In a sign of Spain’s sometimes striking tolerance toward piracy, two regions in Catalonia have suggested penalty-free zones for bootleggers.
The mayors of seaside resorts El Vendrell and Calafell, south of Barcelona, say they simply don’t have the enforcement muscle to track down the hordes of street vendors.
So they’ve suggested the bootleggers — mostly illegal immigrants dealing in everything from fake Prada bags to pirated DVDs of Hollywood movies — move from central to outlying districts where they will be left alone by the municipal police.
“In the past three years, we’ve been overrun by illegal street vendors. I’m not sure if what we’re doing is legal, but it is commonsense,” said Calafell mayor Jordi Sanchez.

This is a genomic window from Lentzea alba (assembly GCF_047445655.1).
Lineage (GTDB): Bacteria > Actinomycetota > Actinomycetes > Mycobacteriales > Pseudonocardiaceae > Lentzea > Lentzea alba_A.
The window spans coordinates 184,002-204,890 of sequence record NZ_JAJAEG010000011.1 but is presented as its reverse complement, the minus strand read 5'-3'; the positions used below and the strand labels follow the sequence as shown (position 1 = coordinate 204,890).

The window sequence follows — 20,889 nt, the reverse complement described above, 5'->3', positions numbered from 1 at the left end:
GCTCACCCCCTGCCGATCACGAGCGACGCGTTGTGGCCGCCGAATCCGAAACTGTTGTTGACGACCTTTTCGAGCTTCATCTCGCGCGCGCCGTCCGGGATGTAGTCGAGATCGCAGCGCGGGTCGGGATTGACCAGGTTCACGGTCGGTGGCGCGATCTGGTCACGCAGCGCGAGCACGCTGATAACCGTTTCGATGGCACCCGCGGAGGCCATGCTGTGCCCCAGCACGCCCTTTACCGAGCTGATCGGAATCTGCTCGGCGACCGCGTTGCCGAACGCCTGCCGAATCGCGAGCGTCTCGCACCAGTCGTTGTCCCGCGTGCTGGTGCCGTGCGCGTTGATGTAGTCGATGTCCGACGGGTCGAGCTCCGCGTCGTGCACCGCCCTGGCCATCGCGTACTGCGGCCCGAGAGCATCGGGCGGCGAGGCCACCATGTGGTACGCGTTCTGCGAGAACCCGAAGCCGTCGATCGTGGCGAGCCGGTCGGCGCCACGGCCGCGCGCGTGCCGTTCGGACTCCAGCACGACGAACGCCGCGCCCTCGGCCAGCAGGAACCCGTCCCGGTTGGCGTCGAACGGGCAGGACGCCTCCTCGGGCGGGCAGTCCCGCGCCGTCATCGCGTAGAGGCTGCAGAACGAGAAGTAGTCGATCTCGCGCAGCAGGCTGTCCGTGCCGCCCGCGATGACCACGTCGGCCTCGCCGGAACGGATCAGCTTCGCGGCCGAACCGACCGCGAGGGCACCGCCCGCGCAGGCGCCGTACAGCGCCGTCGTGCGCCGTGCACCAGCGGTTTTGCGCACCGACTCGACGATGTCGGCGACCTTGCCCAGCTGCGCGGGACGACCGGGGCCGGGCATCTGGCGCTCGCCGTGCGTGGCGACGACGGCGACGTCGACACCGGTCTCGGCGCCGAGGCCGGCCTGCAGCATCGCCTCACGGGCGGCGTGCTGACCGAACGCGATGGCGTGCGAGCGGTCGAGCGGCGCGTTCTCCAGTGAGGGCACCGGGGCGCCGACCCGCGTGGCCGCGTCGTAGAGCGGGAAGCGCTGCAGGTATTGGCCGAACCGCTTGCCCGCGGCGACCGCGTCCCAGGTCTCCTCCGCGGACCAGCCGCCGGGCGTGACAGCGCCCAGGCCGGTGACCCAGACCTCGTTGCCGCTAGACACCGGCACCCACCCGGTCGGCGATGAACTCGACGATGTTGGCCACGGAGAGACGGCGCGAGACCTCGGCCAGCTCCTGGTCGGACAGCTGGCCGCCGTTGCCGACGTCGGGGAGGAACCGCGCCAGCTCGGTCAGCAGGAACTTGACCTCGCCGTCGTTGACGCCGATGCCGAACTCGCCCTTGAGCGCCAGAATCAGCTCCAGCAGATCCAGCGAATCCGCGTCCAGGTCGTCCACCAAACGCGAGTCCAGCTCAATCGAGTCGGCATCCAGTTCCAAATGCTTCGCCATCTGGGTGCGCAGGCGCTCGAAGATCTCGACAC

The initial reaction of the Catalan government was double-edged. Interior minister Joan Saura is quoted as saying that the measure was reasonable to avoid conflicts. But he said that the Catalan regional police force would continue to arrest bootleggers.
The initiative has stirred outrage in many other Catalan municipalities and the local press, much of which is owned by congloms with film and TV interests.
“The most reasonable thing would be to apply the law, instead of placing illegal street sales and legal commerce on an equal footing,” said an editorial in El Periodico, owned by Spain’s Zeta Group, which also has a film production arm.